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Re: [tor-talk] Making a Site Available as both a Hidden Service and on the www - thoughts?

Roger, glad to hear you agree on the role of onions.  :)

Thomas, don't forget there is the option of having non-hidden services
that link directly into the DHT rather than setting up a 3-hop circuit.
It's the so-called tor2web mode. I think we should rename this option
into something more intuitive (sorry, Fabio) and shamelessly advertize
it as "Tor Services." 

Maybe there are even use cases for users that don't need anonymity and
simply want Tor for the end-to-end authenticated crypto. They could
consciously want to pick single hop circuits.

grarpamp, sounds to me like it is time to fork HTTPS Everywhere and
relaunch it as "Onion Everywhere"

On Sun, May 17, 2015 at 06:46:53PM -0000, Ben wrote:
> > On the other side CAs should give out certificates for .onion freely
> > since only the owner of the private key can make any use for it.
> I can think of some nastiness you could probably do if you could get
> malware onto a target's machine, and they were connecting via a tor
> router (or similar) rather than using SOCKS, but we're getting into a
> few if's and but's there (plus, if you've got malware onto their
> machine, there are better ways :) )

You mean doing MITM before the browser gets to its Tor router?
No wait, you mean browsers stupidly trying to DNS resolve .onion thus
paving the way for a MITM attack whenever Tor isn't installed?
Indeed that has to be impeded in all browser implementations.
Here's a ticket about that:


> > But it's insulting to the superior concept of public-key based routing that the 
> > certification industry is involved in any way at all.
> I agree, but I suppose that we (as an industry) have spent so long
> telling people they can't trust a site if there's no 's' that we
> probably can't complain too much about people asking for HTTPS.

Maybe around 2006 one of my PSYC devs started ranting that X.509 was
complete hopeless crap.. I clinged to it a few months longer, but then
in 2009 we released the first version of
But I prefer websites whose public key you can pin by bookmarking them,
instead of having to do obnoxious guesswork whether a certificate change
is possibly legitimate.

So I simply tell people, .onion is more secure than https.

And if browsers weren't stupid, you could have both.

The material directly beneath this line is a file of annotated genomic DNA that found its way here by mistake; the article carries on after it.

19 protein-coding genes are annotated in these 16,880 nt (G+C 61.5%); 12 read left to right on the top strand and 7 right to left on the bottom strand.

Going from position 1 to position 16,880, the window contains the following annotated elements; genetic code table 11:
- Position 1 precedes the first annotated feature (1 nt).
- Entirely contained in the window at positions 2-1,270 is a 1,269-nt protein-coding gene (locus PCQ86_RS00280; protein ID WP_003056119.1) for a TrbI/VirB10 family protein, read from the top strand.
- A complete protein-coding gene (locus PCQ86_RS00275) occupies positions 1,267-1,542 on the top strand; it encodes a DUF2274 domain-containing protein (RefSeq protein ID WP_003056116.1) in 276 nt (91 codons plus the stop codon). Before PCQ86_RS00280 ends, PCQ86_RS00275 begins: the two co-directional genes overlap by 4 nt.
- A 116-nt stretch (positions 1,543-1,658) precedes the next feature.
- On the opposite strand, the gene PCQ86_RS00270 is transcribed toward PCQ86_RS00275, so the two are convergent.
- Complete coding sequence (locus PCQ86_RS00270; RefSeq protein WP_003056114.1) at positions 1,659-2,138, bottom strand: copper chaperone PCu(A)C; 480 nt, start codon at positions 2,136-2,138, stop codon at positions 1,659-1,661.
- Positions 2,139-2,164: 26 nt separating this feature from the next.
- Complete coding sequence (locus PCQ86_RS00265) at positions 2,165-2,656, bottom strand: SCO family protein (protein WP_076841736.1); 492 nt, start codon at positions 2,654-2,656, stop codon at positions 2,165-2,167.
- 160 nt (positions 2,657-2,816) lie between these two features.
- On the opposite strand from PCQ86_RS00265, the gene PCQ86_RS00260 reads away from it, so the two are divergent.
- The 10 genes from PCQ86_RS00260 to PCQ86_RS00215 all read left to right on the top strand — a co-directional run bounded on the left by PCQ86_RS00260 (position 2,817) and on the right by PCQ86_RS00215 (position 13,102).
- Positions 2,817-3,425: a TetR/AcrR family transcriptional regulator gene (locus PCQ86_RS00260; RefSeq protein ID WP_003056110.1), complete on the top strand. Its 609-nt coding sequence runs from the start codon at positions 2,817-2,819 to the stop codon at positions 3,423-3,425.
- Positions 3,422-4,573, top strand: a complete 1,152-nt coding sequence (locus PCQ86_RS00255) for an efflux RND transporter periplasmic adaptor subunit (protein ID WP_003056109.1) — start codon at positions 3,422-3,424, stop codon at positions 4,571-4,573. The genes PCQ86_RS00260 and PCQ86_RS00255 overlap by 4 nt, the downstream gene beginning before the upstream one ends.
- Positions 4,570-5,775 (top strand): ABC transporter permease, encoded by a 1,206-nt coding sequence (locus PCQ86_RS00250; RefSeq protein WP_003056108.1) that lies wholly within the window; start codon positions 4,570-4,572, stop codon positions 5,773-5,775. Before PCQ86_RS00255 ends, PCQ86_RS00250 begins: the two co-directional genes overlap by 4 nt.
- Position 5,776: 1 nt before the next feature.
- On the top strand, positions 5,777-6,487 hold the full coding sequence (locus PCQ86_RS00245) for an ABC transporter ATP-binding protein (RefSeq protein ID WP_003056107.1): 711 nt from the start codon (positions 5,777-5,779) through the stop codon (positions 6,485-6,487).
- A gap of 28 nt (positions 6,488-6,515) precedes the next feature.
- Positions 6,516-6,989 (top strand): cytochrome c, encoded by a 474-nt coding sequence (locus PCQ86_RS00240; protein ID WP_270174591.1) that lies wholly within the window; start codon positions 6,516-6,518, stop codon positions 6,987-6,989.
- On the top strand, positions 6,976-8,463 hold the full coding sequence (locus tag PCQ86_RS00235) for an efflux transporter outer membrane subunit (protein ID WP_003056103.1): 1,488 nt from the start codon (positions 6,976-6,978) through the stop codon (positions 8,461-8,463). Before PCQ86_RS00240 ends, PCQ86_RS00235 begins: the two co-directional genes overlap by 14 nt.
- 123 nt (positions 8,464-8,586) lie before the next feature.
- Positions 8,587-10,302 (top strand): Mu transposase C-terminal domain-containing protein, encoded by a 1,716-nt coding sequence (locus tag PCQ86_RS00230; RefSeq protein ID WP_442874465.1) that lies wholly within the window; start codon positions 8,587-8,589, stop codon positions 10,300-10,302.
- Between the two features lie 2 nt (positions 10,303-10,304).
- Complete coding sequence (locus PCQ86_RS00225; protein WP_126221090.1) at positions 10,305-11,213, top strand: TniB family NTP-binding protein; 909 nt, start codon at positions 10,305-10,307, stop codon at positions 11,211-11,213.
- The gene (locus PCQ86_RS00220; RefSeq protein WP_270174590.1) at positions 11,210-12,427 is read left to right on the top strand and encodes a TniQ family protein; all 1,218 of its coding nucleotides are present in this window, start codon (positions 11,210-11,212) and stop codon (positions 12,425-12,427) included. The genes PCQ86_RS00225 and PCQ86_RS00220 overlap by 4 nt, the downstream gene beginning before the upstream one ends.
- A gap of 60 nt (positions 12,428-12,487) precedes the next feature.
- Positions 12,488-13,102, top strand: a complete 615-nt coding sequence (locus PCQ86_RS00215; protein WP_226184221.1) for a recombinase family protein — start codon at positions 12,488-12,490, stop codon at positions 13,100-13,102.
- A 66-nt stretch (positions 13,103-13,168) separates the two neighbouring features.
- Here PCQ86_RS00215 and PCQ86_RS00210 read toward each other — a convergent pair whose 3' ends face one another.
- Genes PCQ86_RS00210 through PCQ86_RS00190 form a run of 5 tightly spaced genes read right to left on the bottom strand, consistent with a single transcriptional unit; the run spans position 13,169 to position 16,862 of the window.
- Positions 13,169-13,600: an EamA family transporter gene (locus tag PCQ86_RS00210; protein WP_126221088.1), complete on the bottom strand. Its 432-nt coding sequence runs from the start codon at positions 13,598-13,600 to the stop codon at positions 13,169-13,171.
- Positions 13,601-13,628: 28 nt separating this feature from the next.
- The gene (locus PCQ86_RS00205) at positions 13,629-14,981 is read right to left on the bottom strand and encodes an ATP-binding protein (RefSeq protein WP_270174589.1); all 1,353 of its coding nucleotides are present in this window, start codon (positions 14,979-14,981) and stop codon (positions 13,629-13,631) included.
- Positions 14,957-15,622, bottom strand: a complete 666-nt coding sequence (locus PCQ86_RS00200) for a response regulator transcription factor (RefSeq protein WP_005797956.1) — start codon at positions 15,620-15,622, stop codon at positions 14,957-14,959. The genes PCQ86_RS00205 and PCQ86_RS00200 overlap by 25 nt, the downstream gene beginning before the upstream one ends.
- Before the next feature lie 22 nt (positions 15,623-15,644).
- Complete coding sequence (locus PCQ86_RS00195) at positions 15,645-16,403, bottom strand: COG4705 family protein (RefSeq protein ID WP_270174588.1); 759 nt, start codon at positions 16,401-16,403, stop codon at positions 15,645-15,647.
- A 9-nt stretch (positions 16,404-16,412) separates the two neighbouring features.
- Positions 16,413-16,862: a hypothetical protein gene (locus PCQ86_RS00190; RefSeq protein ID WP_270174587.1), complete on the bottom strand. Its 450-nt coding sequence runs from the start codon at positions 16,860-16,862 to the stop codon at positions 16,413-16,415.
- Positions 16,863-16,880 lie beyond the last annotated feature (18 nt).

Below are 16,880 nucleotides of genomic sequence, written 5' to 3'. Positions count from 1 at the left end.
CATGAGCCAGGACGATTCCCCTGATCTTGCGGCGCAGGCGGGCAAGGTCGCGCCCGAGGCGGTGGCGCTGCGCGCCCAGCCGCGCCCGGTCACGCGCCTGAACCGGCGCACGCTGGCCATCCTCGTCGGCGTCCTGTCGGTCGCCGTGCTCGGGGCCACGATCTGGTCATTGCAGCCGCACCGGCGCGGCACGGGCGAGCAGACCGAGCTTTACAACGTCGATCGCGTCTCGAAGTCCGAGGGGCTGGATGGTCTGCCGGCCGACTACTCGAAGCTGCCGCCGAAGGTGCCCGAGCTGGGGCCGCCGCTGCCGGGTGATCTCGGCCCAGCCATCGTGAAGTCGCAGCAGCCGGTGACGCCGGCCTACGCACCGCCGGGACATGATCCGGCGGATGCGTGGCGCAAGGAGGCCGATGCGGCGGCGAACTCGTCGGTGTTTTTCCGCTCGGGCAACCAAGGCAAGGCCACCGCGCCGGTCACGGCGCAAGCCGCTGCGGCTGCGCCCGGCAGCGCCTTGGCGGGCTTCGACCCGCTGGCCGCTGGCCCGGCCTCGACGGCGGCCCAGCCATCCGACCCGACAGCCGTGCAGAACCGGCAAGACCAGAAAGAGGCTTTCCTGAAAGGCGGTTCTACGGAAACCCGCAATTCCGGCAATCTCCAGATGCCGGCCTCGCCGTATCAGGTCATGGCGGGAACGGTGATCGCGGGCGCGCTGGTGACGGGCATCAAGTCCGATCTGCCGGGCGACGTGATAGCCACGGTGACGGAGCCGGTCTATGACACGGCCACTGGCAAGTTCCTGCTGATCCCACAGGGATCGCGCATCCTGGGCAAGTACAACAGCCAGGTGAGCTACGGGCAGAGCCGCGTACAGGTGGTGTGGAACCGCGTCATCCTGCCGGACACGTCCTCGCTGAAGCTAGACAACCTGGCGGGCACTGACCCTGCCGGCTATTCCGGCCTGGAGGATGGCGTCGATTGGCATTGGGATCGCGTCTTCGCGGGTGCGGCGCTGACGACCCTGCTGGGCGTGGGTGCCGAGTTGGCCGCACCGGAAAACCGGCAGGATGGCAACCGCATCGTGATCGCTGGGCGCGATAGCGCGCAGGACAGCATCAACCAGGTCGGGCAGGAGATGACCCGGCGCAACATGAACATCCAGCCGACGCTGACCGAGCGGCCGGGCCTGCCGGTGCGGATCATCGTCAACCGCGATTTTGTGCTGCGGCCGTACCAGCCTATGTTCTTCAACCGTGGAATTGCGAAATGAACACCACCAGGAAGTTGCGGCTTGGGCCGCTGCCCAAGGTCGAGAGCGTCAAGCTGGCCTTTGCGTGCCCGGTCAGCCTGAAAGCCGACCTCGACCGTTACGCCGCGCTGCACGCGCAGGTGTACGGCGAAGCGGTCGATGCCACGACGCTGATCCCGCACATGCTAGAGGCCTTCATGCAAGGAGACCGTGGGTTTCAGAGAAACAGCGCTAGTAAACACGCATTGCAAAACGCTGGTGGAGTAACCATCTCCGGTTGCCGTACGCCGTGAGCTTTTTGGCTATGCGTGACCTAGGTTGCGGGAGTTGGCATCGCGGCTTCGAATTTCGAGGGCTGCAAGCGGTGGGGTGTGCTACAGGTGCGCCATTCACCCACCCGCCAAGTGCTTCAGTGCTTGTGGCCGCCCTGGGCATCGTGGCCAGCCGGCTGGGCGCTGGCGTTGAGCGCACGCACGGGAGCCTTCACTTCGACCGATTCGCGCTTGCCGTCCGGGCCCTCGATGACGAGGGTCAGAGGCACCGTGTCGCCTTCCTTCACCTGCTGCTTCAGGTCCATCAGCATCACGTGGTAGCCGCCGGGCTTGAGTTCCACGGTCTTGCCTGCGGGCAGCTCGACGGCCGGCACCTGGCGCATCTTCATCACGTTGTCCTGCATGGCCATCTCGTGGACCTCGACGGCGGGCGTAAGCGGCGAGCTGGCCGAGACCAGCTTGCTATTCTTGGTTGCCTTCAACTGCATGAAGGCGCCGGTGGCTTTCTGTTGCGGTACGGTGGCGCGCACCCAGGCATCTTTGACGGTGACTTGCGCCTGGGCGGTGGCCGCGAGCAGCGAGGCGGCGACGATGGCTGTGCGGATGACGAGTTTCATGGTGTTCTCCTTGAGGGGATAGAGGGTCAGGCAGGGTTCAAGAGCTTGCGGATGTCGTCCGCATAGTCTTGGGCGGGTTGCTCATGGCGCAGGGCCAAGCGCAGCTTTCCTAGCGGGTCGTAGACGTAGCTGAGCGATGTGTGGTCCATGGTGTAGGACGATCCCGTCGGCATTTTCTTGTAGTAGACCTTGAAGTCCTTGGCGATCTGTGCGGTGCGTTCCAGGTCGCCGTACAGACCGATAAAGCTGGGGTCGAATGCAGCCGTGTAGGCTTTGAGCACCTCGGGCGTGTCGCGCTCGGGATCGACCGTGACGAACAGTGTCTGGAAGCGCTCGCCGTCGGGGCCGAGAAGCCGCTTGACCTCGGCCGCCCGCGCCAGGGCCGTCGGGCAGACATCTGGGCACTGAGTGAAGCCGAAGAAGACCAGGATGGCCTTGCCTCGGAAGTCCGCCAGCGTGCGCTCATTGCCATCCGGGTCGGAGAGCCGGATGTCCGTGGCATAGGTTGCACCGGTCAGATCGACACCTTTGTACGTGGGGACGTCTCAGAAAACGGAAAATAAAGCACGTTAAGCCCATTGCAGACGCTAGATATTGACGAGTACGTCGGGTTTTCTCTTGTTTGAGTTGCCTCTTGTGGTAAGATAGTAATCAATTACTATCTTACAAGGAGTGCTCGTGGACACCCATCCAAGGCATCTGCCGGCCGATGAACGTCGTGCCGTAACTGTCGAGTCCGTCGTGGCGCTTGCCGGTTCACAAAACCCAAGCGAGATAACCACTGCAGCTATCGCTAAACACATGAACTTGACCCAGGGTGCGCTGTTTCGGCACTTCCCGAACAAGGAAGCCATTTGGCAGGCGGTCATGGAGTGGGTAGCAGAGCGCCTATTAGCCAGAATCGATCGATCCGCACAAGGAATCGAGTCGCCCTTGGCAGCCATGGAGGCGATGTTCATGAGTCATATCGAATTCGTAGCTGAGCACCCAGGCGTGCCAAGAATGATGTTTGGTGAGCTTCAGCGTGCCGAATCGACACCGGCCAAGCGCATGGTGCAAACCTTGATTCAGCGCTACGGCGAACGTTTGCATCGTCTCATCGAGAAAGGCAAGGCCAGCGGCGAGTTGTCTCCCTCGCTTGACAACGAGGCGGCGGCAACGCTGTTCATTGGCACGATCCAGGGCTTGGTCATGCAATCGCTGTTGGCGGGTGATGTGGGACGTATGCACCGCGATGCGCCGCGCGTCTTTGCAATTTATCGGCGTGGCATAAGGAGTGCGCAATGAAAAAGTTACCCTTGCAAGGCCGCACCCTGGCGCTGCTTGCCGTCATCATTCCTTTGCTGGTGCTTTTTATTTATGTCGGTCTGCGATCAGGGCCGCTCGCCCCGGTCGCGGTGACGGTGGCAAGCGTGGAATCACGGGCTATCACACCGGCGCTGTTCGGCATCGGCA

> To be fair, the IP based bans don't offer any protection against skilled
> (or very patient) attackers. If you've got an exploit that the protections won't pick up on, you only need the one request - whether that be after a ban has expired (or an IP change) or the very first request you place.

That's why I made a proper feature request to allow for pseudonymous
Tor usage so that we can be offered an alternative to the horrid
captcha madness.


I think it's also what is needed to do proper messaging and P2P apps
over Tor. But according to the feedback I got (thanks guys!) it turns 
out somehow similar features already exist or are being coded just now -
so we are just minutes away from seeing more torness-aware applications

> > Scalability may become an issue.
> Scalability is definitely my next challenge to think about. One thing
> I've scratched down to come back and consider is whether it might be
> setting up a (slightly weird) load balancing solution along the
> following lines
> You -> foo.onion (load balancer)
> foo.onion -> 301 bar.onion
> Where bar.onion is a mirror, so you might also end up being redirected
> to jay.onion. One thing that concerns me about that is the number of
> URLs you might end up with (if you hit bar.onion and then post the link
> somewhere, what  if I take bar.onion out of service?).  
> I'm working on the assumption there that Tor is the bottleneck, of
> course, if that can be discounted then it should simply be a reverse
> proxy with multiple origins configured.
> Will give it some more thought at some point

You should dig deeper into the architecture of Tor. Tor is not
necessarily THE bottleneck but rather certain ways of using it.

I don't know how well the implementation offers a way to leverage
this, but in my theoretical understanding of the HS protocol the
Tor router in charge of the registration in the DHT could hand
out an incoming circuit to some other Tor process during the
procedure of rendez-vous. I assume Facebook has played around
with that. Cloudifying Tor in a way. Not good for secrecy, but
on the cloud.. I mean.. server side of Tor there is no very
good secrecy anyhow.

Looks like this ticket is relevant:


> > Another idea (hat tip to Blockchain.info support) is you can take the visitor's IP address, 
> > and at the time of connection, check the list of tor exit nodes (somewhere like here: 
> > https://check.torproject.org/exit-addresses ), and if it matches, redirect them to your 
> > own .onion site.
> That I like as an idea. Does anyone know if Tor Browser warns when
> redirecting from a HTTPS site to HTTP (which is how it'll view it). I
> know IE historically has, but have just realised I don't know with
> Firefox/TB. Might have to check later.

Tor Browser should ship with an instance of "Onion Everywhere" so
when you type in foo.org it will automatically replace it with

> > Don't forget the "decreasing load and reliance on exit relays" benefit,
> > in case we arrive in that dismal future where it grows increasingly hard
> > to operate exit relays in a diverse and well-dispersed set of locations.
> Yes, that definitely struck me as a benefit. Don't think anyone will
> notice my traffic drop off the exits, but if enough people set something
> similar up, it could potentially be a good saving

I can imagine a relevant chunk of Tor audience that has a Tor router
running just to access the onions, not for anonymization of regular
web stuffs (which they still perceive as toooo sloooow...)

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